Somehow, the sheer enjoyment of the book served to blot out the full alarm of a passage like that. Fatally circumscribed? Always?

Schama has never called himself a novelist, nor has he tread even so far into the no-man’s–land between reportage and gossip as writers like Evan S. Connell; instead, he’s always been one of our most vividly impressionistic historians, including in the every book fracture-lines leading to the boundaries of other disciplines. Such an approach is front and center in a miniaturist diptych like Dead Certainties, but it’s present in all his works, even a massively learned French Revolution history like Citizens. But in The American Future, the weaknesses in the scheme are all hugely magnified, and again, the reader is entitled to ask why.

The answer isn’t encouraging. Turns out it’s President Obama’s fault.

Schama followed the Obama campaign in a more or less official capacity for the BBC, touring the stops, covering the speeches, meeting the candidate – and perhaps inevitably getting caught up in the whirlwind. Most of us felt the same thing watching Obama’s navigation through the election process; even the man’s enemies recognized that they were watching history being made. But whereas when the ordinary civilian sees history being made they might at most pause in their gym workout, when professional historians see history being made, they react as if they’ve mainlined a brick of Mongolian blue cocaine (this is literally true: when CNN televised the Berlin Wall coming down, a historian friend of mine at Princeton watched, called me to tell me nothing more important had ever happened in the history of the world, and then had a heart attack – I was razzing him about being hysterical while he was gasping “help … me …” into his shag carpet). Schama knows his American history backwards and forwards, and when he sees the Obama campaign exceeding all expectations, he pretty much goes to Disneyland right in front of us. Higginson, Miegs, and everybody else get shoved downstage so Schama can shift gears and talk about the campaign and the candidate:

Listen to me, says Obama, listen to me and you will catch the American future. But I pay attention and hear the American past, not a dragweight on ‘change’; just the solid ground beneath the high-sailing dirigible of his rhetoric. The American future is all vision, numinous, unformed, light heated with anticipation. The American past is baggy with sobering truth. In between is the quicksilver Now, beads of glittering elation that slip and scatter, resisting prosaic definition. Obama wants to personify all these tenses. So he takes his listeners to the promised land via Selma, Alabama, and the sixties, Gettsyburg and the 1860s. His effort to rekindle a sense of national community suggests another Great Awakening, but he knows all about the first spiritual revival in the eighteenth century and the second in the nineteenth; upheavals of the soul that changed the country. This attachment to the past is not just cultural exhibitionism, a guaranteed vote-loser in America. Rather, it’s the grace note in Lincoln’s ‘mystic chord of memory’; the sonority without which appeals to invoke American spirit in tough times as just so many sound bites.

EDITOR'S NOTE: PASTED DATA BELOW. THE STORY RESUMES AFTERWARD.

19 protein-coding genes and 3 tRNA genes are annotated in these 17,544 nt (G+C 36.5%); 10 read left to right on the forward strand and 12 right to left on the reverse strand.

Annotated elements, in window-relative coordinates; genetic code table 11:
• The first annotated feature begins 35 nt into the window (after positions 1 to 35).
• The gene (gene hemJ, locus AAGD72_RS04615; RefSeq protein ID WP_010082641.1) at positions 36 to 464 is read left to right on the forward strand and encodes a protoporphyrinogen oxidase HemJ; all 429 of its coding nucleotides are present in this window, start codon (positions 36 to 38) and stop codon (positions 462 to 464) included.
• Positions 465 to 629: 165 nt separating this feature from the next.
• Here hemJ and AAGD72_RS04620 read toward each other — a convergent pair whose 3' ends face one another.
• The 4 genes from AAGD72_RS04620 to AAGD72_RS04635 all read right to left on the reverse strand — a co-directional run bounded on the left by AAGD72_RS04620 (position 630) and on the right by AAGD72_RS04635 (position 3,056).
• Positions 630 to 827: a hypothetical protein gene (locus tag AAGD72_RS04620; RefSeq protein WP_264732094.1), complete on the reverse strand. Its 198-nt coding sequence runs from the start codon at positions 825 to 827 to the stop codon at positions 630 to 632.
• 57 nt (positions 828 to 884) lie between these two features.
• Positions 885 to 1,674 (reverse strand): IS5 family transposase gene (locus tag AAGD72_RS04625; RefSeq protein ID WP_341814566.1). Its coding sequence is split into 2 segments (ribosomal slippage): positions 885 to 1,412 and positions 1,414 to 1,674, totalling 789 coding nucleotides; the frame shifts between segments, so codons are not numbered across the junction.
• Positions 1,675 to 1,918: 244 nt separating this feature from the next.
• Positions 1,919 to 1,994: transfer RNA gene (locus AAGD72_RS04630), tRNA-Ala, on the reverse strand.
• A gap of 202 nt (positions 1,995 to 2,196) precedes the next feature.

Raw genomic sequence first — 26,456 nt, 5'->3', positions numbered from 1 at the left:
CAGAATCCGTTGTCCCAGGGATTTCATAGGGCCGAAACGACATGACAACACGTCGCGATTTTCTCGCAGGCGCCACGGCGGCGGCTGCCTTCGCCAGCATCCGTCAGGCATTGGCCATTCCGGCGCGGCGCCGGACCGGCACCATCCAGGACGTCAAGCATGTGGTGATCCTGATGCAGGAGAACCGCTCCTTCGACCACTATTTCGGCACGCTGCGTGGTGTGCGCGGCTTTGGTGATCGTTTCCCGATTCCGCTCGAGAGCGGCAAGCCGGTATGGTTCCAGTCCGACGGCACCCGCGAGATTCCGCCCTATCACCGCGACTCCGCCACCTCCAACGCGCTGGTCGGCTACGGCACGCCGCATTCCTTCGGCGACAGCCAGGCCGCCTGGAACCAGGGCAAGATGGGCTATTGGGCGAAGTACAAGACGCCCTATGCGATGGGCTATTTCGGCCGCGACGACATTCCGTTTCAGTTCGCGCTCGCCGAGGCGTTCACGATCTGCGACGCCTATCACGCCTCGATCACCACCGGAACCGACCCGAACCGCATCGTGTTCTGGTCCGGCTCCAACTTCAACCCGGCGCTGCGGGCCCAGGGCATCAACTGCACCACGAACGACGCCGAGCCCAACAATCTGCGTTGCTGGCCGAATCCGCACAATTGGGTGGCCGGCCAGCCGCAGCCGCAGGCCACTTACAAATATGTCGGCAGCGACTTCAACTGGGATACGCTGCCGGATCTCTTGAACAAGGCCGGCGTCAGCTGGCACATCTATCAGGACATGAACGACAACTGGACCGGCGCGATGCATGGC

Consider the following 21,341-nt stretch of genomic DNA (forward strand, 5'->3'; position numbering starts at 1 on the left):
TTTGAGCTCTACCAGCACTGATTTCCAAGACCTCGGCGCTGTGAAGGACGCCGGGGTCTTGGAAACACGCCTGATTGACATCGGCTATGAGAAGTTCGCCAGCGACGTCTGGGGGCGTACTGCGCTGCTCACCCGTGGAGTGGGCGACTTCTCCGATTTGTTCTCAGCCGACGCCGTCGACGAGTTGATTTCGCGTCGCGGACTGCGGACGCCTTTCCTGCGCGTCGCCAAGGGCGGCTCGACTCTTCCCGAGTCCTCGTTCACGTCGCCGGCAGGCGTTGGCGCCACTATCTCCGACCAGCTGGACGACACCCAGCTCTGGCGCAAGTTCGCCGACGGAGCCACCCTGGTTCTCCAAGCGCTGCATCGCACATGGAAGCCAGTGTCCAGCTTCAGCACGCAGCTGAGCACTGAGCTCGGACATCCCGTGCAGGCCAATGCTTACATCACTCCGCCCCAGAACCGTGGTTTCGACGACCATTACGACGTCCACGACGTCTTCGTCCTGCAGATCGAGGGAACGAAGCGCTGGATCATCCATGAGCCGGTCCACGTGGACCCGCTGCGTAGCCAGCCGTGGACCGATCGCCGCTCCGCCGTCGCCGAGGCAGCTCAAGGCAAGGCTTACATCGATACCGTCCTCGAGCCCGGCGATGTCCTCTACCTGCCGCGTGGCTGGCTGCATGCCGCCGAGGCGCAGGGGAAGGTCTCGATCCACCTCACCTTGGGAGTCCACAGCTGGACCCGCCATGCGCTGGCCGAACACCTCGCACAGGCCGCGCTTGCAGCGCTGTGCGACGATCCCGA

I was watching the news pretty steadily through those anxious, hopeful months, but I must have missed the Great Awakening. And that mention of Selma would be troubling enough just once, but it gets hammered even more explicitly:

Listen to me, says Obama, check out my Cicero, my measured cadence, now legato, now staccato, the latter delivered with narrowing eyes, lips slightly pursed between the calculated pauses; the head still and slightly cocked to one side, as if awaiting the promptings of ancestry. Now who do you hear? You hear my warrant, an even bigger, deeper, preach: Martin Luther King. I am the fruit of his planting; the pay-off of his sacrifice.

It’s surely not any disrespect to Schama’s considerable historical gifts to say there’s a chance that, no matter how tempting the confluence is, there’s really very little connection between Martin Luther King and President Barack Obama – and that drawing such a connection, repeatedly, starts to look insultingly close to suggesting that one eloquent black man must be the ‘fruit’ of another eloquent black man because all the other black men are guttural morons. John Edwards gives a mighty fine stump speech, but I never heard him compared to William Jennings Bryan, especially by a professional historian. Candidate Obama invoked King on many occasions, but after all, he was trying to win an election – and he’s no historian. Politicians, even virtuous ones, traffic in reducing the past to pat, comfortable schematics. Historians, even unconventional ones, are supposed to do the exact opposite.

The bigger, deeper preach here might well be the sentiment Obama’s too canny a politician ever to outright say: that the American future, if we’re lucky, doesn’t have much to do with race at all. That would be strange new territory indeed, and I hope a less starstruck Simon Schama is there to help us chart it.

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Amanda Bragg is a florist living in Baton Rouge. She writes occasionally for Open Letters and is a registered Democrat.